BBS-02 750w Kona Stinkin'Coiler build


10 kW
Oct 17, 2012
Thought I'd finally post some of my experience with this mid drive kit.

I had been using a 1000w rear hub motor. I am riding technical single track in the local foothills, with some good uphill slogs and good downhill sections. The hub would get hot - although I did abuse it. Problem was the weight and the fact that the chinese rim and spokes were crap. I had the spokes tightened and the wheel trued every few weeks. Finally broke a few spokes and decided to switch over to the Bafang mid drive.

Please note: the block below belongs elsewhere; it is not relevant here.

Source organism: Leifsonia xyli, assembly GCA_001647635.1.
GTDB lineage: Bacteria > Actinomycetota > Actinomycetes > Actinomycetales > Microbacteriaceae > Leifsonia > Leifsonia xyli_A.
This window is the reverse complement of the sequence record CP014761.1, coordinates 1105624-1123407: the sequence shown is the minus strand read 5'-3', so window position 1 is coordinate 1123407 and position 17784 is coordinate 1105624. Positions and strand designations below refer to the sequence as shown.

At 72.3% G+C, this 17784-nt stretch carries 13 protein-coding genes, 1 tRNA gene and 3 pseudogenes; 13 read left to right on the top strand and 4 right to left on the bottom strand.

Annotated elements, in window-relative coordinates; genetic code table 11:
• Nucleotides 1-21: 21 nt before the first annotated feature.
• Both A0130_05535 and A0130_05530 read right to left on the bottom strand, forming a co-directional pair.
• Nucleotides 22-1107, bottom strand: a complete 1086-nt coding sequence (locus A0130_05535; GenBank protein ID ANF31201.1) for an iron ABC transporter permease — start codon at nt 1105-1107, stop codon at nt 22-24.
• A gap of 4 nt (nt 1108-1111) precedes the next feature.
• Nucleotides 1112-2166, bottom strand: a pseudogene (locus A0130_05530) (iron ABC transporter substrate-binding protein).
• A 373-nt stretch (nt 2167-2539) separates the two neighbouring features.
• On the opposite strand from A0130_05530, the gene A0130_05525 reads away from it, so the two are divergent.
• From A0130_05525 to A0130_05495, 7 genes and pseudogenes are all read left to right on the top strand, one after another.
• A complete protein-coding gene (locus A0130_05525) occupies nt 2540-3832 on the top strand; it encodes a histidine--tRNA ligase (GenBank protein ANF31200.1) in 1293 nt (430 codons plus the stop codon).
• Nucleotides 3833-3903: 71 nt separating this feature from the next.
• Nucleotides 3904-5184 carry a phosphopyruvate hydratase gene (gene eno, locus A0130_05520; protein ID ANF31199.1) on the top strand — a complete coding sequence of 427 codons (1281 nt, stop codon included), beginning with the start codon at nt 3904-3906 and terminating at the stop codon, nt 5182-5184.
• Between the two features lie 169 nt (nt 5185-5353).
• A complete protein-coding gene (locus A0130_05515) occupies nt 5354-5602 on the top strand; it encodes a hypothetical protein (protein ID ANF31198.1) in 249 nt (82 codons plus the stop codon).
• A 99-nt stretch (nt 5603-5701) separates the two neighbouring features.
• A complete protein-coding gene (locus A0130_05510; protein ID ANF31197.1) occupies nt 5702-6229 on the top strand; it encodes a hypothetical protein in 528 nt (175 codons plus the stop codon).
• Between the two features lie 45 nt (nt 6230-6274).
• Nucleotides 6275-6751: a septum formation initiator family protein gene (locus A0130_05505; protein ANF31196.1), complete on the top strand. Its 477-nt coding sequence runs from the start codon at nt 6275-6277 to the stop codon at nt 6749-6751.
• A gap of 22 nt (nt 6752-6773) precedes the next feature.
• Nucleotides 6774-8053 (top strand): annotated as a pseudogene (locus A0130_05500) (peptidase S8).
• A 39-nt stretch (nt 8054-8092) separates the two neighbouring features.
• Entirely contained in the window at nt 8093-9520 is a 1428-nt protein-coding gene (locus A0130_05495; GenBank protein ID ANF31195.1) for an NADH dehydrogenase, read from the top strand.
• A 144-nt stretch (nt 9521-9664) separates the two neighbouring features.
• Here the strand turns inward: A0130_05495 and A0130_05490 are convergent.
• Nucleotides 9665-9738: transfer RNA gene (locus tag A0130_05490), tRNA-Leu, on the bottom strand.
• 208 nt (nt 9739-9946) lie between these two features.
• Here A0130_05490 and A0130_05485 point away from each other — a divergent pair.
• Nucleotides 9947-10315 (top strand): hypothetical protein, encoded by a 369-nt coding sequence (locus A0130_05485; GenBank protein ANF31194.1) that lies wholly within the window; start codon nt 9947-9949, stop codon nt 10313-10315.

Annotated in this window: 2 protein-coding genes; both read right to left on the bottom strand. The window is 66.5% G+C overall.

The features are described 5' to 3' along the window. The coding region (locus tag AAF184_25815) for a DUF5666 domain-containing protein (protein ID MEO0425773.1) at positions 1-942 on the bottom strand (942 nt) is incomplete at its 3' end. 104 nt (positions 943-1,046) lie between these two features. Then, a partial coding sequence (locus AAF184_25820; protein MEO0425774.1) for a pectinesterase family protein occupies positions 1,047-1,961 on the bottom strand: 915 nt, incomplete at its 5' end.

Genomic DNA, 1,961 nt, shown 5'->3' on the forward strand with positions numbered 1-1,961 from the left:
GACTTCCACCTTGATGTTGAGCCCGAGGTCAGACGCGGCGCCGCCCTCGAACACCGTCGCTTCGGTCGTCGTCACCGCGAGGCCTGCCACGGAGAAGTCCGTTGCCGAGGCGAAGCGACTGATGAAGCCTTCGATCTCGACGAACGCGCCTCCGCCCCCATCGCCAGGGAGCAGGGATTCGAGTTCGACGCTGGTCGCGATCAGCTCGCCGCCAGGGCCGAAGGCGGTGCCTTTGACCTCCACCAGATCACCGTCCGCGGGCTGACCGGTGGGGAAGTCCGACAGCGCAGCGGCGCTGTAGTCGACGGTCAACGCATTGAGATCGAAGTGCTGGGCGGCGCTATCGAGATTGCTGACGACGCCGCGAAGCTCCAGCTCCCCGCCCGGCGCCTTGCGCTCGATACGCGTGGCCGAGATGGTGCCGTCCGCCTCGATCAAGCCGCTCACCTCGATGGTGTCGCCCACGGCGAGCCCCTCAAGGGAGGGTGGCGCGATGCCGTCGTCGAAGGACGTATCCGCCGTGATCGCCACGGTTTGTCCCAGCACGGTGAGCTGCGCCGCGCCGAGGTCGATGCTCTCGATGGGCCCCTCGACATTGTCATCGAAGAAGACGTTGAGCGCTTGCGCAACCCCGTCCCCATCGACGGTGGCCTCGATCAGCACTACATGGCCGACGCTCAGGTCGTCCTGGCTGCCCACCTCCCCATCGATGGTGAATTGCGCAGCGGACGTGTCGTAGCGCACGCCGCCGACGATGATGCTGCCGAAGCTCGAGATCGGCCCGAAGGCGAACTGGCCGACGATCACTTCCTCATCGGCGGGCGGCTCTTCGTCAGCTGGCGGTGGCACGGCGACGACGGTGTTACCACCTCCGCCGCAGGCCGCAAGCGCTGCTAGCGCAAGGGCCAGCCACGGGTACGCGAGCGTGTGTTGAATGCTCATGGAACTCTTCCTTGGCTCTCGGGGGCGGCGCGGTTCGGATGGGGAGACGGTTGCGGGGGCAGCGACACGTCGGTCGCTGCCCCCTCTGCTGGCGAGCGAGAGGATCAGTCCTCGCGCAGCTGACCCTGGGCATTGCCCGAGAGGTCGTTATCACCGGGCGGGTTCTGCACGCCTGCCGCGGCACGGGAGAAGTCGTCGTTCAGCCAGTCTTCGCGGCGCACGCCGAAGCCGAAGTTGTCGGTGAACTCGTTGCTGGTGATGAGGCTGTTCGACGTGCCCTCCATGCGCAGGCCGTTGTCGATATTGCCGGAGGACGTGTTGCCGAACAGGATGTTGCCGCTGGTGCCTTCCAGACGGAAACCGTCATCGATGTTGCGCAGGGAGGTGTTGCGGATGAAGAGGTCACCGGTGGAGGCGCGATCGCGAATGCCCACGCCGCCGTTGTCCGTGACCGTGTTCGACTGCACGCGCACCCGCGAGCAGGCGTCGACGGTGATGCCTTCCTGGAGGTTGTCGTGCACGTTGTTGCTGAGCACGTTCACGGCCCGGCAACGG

I ordered the kit from GE bikes shipped to the states for $520. The shipping took a few weeks, but I ordered it during the winter months with snow, so didn't matter much to me. When it did arrive I tried to get the lbs to install it. I had a Marin quad xlt quasi downhill bike that I bought intending to use for this BBS drive. I drop the stuff off pumped to ride it the next day and get a call a few days later with the tech saying it doesn't fit. I drop by the shop to see what he was talking about thinking I'd show him - cause I knew it had the right sized bottom bracket. Only to have him show me the attachment points on the frame for the chain guard were in the way of the motor sprocket. Pissed I go home and grab my cross country bike, a Gary Fisher sugar 4. The shop guys have been commenting about not working on ebikes any longer due to reasons unknown to me. (liability? or just don't want to see them on the hills?) I convinced them to at least remove the bottom bracket and I would do the rest. *I didn't and still don't know much about bike repair as you can tell by now. I got a call the next day saying the bottom bracket would need to be drilled out at an extra $50 charge on top of the $30 BB removal fee. This was after the $50 fee for BB removal and cleaning on the Marin. I felt like I was getting in much deeper than planned. Doesn't it always work that way? I also end up having to go to another bike shop to buy a spanner to tighten the BBS bottom bracket for another $20. Anyway, I get the bike home without the bottom bracket weeks after I wanted. It installed pretty quickly and had it all wired up fast. Didn't take more than an hour or so.